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Concert Reviews

Arturo O’Farrill & The Afro Latin Jazz Orchestra in Toronto

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Arturo O'Farrill and Afro Latin Jazz Orchestra
Arturo O'Farrill and Afro Latin Jazz Orchestra

Arturo O’Farrill and the Afro Latin Jazz Orchestra – Photo credit: Danilo Navas

There’s something truly striking about experiencing live music interpreted by a large ensemble, a big band orchestra. Even more if it is a band that carries a cherished musical tradition and history, that keeps alive a legacy for the entertainment and enjoyment of new generations of music lovers. That’s what Arturo O’Farril and the Afro Latin Jazz Orchestra represent. Having them in Toronto all the way from New York, and for the first time during the Luminato Festival was something to celebrate. We’re talking about a very large ensemble of more than 15 musicians. Only Luminato could have made possible to have them in Toronto. In 2015 Arturo O’Farrill came with a smaller ensemble, a sextet I believe, and they performed with the Cuban “Malpaso Dance Company.” The show of that troupe was very successful and the Luminato programmers decided to bring it back this year, with the added benefit of having Arturo O’Farrill with his full band, the Afro Latin Jazz Orchestra.

Arturo O’Farrill is the son of ArturoChicoO’Farrill (October 28, 1921 – June 27, 2001), widely regarded as one of the master architects of Afro-Cuban Jazz. Chico “was a composer, arranger, and conductor, best known for his work in the Latin idiom, specifically Afro-Cuban jazz or “Cubop”, although he also composed traditional jazz pieces and even symphonic works. Born to an Irish father and a German mother, he played the trumpet early in his career. He composed works for Machito (Afro-Cuban suite with Charlie Parker, 1950) and Benny Goodman’s Bebop Orchestra (“Undercurrent Blues”), and arranged for Dizzy Gillespie and Stan Kenton, among others. In the 1990s O’Farrill led a big band that took up residence at New York’s Birdland nightclub. Chico’s son, pianist Arturo O’Farrill, eventually took over the band.” (wikipedia)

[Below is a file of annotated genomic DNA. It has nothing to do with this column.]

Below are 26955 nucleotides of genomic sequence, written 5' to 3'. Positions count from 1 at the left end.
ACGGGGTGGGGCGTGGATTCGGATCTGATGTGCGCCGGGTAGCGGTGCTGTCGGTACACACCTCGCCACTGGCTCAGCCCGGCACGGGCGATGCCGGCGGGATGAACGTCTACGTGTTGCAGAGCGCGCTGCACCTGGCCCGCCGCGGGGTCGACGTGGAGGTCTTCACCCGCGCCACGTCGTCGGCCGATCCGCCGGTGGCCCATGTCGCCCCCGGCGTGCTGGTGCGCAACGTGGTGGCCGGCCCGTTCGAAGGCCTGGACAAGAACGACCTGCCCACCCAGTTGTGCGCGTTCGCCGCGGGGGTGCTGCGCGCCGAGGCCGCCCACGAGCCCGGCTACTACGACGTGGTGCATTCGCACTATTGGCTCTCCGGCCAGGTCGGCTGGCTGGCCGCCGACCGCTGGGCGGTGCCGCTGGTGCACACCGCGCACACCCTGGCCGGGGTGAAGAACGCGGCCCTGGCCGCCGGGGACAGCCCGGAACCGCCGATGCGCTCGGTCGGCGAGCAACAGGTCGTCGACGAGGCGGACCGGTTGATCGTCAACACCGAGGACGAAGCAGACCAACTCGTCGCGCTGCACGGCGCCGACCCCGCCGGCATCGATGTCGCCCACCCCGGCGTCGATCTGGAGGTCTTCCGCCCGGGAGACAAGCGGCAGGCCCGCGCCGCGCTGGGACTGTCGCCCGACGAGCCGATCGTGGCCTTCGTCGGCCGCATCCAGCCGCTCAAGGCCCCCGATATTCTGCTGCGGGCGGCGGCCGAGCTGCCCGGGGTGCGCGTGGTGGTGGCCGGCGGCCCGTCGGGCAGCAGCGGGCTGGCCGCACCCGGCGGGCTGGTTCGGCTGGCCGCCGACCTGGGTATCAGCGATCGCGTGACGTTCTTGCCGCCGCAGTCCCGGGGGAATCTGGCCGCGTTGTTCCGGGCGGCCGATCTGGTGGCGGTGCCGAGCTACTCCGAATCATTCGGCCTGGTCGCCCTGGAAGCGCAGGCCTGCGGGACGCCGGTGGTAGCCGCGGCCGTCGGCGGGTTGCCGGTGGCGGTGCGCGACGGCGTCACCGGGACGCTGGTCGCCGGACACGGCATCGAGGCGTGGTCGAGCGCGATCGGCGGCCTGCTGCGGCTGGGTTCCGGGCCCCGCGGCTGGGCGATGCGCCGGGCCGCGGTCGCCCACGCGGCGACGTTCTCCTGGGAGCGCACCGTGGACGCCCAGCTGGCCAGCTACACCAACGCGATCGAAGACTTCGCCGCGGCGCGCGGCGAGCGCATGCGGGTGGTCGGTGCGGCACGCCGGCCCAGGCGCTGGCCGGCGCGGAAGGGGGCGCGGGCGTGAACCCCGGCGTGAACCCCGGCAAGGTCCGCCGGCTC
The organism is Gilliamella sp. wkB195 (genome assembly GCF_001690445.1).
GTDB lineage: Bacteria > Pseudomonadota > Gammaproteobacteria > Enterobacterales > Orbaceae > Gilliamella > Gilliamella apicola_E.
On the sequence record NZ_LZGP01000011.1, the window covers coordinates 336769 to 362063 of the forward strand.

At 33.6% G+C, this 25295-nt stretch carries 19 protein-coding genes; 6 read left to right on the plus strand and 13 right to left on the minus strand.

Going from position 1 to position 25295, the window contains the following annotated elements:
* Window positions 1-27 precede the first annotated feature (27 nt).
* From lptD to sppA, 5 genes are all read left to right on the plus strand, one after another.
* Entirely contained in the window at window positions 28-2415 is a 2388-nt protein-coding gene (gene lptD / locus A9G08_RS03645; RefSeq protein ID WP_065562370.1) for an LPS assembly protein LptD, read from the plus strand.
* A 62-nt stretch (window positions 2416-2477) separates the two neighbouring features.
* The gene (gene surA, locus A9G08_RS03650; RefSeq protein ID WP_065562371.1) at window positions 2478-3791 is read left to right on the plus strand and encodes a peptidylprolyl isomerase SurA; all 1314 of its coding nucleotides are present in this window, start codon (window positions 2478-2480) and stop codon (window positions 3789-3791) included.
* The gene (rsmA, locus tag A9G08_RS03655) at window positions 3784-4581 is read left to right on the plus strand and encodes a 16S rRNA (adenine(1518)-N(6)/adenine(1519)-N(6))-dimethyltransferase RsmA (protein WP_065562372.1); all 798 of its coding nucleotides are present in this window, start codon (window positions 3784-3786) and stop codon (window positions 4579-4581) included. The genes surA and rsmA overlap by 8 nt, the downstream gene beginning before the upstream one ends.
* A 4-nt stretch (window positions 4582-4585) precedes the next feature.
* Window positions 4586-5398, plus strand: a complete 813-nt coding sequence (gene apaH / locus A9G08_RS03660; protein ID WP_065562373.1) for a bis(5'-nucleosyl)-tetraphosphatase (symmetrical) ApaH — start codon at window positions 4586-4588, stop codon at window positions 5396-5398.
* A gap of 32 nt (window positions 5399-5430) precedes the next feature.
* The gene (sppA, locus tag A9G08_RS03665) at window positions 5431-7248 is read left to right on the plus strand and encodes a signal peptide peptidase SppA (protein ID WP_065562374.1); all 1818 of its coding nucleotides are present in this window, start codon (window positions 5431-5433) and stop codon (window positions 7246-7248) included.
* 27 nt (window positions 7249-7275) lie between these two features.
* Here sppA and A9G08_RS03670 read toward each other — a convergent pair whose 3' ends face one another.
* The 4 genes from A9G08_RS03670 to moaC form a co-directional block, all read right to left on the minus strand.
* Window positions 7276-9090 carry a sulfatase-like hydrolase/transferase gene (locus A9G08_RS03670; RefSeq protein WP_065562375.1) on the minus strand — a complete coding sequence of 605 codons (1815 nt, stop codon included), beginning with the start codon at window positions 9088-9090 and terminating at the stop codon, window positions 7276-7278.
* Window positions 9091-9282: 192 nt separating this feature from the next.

After “Chico” O’Farrill passed away, the Afro-Cuban Jazz Orchestra performed its final concert at Birdland on Sunday, June 26, 2001. In 2002, Arturo O’Farrill formed the Afro Latin Jazz Orchestra (ALJO) and until early 2007 it was a resident orchestra of Jazz at Lincoln Center (JALC). They left JALC “to pursue the twin goals of developing new audiences for big band Latin jazz and creating a robust educational program for young performers. With the support of a group of prominent leaders from the worlds of jazz and Latin culture, O’Farrill launched ALJA (Afro Latin Jazz Alliance) to serve as a non-profit organization that could advance both the performance and educational aspects of this uniquely Pan-American art form.” (https://www.afrolatinjazz.org/about-alja/)

On the evening of June 17, 2018, we were treated to a very spectacular rare show with Arturo O’Farrill and the Afro Latin Jazz Orchestra when they performed their debut concert in Toronto, at the Phoenix Concert Hall. They played some of the now classical tunes from the Afro-Cuban, Latin jazz songbook, like Tito Puente’s “Picadillo” (a tune recorded by pianist Eddie Palmieri and vibraphonist Cal Tjader on their seminal 1966 recording, El Sonido Nuevo). “A Night in Tunisia” (a jazz standard and a signature piece composed by Dizzy Gillespie around 1942), “Wild Jungle” (recorded by Machito & His AfroCubans and written by musical director Mario Bauzá and pianist René Hernández), and the Afro-Cuban Jazz Suite, written by Chico O”Farrill.

Founder, Editor, Webmaster: Latin Jazz Network, World Music Report, That Canadian Magazine. A passionate and committed communicator with a sensibility for the arts based in Toronto, Canada.

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Concert Reviews

Hilario Durán and David Virelles at Koerner Hall in Toronto